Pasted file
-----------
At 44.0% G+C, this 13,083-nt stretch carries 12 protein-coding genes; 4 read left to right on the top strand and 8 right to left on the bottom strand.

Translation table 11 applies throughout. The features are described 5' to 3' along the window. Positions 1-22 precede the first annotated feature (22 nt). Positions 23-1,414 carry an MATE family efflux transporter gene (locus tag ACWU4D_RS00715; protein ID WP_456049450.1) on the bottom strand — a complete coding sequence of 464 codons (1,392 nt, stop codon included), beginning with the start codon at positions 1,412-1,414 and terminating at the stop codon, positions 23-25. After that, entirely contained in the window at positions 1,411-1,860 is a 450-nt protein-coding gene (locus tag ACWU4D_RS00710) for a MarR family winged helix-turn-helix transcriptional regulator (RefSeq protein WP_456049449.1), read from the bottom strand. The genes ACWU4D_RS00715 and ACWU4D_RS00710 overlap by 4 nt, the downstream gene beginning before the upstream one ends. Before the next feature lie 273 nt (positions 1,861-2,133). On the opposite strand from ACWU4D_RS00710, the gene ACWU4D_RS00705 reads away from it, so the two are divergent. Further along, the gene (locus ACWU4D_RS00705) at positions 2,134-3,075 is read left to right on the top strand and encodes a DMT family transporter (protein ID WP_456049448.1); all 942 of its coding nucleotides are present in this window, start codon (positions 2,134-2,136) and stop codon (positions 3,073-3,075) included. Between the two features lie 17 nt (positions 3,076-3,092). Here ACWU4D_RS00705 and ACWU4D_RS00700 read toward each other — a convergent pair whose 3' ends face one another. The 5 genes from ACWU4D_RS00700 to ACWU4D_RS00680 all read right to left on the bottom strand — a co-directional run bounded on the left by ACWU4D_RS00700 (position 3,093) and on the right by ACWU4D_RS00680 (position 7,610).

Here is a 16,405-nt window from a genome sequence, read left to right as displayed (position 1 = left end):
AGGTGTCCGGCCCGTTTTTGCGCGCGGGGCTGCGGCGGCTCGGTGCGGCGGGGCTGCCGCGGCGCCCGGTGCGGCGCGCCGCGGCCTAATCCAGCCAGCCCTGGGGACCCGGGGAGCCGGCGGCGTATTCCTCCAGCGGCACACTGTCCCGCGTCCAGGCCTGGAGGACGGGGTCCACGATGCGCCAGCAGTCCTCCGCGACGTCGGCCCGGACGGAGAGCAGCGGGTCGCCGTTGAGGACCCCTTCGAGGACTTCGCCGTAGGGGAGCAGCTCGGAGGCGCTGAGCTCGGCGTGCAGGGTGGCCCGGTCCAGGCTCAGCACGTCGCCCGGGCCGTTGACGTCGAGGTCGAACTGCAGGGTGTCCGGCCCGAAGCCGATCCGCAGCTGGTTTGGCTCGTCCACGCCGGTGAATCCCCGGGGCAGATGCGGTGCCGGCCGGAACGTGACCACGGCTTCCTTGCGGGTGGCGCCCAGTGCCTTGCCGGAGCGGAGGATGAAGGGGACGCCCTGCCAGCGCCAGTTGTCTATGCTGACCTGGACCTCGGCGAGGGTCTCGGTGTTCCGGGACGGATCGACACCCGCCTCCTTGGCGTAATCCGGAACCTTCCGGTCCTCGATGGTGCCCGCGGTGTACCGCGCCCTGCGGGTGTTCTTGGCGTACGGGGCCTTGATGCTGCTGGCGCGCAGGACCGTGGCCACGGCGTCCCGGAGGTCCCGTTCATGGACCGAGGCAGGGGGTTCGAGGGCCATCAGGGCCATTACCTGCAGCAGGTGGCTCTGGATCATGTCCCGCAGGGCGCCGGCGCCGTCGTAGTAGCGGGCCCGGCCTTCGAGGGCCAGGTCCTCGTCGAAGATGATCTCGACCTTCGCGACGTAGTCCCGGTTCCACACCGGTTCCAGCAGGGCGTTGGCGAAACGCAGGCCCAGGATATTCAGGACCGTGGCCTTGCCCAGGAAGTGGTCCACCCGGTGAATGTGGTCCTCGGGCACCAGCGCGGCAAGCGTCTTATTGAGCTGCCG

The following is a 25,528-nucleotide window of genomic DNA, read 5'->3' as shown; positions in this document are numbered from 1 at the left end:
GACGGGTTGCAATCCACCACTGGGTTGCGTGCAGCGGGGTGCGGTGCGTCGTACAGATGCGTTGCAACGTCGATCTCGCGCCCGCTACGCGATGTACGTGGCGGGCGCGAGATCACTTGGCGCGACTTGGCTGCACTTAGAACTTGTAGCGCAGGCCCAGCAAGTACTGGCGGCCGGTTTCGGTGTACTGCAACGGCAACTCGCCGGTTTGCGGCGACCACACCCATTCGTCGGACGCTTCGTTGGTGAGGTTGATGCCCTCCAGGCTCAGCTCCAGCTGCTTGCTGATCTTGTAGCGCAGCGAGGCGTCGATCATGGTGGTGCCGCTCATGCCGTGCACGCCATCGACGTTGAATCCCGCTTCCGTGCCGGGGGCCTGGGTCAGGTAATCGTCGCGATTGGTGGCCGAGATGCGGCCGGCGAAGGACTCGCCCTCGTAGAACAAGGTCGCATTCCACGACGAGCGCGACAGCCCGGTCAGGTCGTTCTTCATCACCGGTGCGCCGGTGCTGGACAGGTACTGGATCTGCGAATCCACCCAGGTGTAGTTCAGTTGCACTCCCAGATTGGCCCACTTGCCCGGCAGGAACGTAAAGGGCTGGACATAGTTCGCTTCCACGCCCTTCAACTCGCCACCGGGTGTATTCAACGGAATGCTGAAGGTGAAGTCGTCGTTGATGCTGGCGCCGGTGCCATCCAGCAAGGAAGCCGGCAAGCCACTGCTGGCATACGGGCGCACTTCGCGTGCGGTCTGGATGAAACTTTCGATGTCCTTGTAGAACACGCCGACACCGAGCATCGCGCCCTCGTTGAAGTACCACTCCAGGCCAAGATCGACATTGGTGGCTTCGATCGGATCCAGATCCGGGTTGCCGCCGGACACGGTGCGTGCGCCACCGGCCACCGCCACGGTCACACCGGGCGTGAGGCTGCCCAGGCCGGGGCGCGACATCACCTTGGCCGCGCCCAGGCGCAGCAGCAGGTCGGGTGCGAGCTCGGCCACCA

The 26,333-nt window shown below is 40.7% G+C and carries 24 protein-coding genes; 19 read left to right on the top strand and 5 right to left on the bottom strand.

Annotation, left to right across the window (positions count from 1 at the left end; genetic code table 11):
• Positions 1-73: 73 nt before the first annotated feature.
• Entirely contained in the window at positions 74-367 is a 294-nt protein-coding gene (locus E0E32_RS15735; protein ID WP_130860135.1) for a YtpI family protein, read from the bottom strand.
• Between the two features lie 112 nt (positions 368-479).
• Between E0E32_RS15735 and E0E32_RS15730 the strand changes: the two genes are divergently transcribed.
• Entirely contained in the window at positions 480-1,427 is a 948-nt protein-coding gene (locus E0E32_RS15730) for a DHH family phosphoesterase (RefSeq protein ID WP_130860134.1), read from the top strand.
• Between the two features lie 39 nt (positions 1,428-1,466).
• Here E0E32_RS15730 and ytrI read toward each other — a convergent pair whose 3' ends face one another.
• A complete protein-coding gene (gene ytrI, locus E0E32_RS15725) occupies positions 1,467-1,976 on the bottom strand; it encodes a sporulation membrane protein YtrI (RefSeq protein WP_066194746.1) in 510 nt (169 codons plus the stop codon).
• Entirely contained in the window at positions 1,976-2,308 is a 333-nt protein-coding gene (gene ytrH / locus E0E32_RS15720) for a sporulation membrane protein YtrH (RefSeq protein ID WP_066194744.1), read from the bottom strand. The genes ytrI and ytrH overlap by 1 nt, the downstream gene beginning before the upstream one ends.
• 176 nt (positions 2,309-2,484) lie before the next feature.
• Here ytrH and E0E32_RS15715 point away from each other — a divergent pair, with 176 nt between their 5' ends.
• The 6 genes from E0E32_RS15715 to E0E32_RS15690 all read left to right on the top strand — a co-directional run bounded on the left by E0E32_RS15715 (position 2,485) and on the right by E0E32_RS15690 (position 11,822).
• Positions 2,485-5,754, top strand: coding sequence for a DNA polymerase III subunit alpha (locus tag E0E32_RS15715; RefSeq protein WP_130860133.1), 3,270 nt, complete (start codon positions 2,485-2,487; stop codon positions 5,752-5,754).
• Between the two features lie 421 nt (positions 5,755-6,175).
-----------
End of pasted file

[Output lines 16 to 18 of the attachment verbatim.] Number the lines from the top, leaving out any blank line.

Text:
• A complete protein-coding gene (gene ytrI, locus E0E32_RS15725) occupies positions 1,467-1,976 on the bottom strand; it encodes a sporulation membrane protein YtrI (RefSeq protein WP_066194746.1) in 510 nt (169 codons plus the stop codon).
• Entirely contained in the window at positions 1,976-2,308 is a 333-nt protein-coding gene (gene ytrH / locus E0E32_RS15720) for a sporulation membrane protein YtrH (RefSeq protein ID WP_066194744.1), read from the bottom strand. The genes ytrI and ytrH overlap by 1 nt, the downstream gene beginning before the upstream one ends.
• 176 nt (positions 2,309-2,484) lie before the next feature.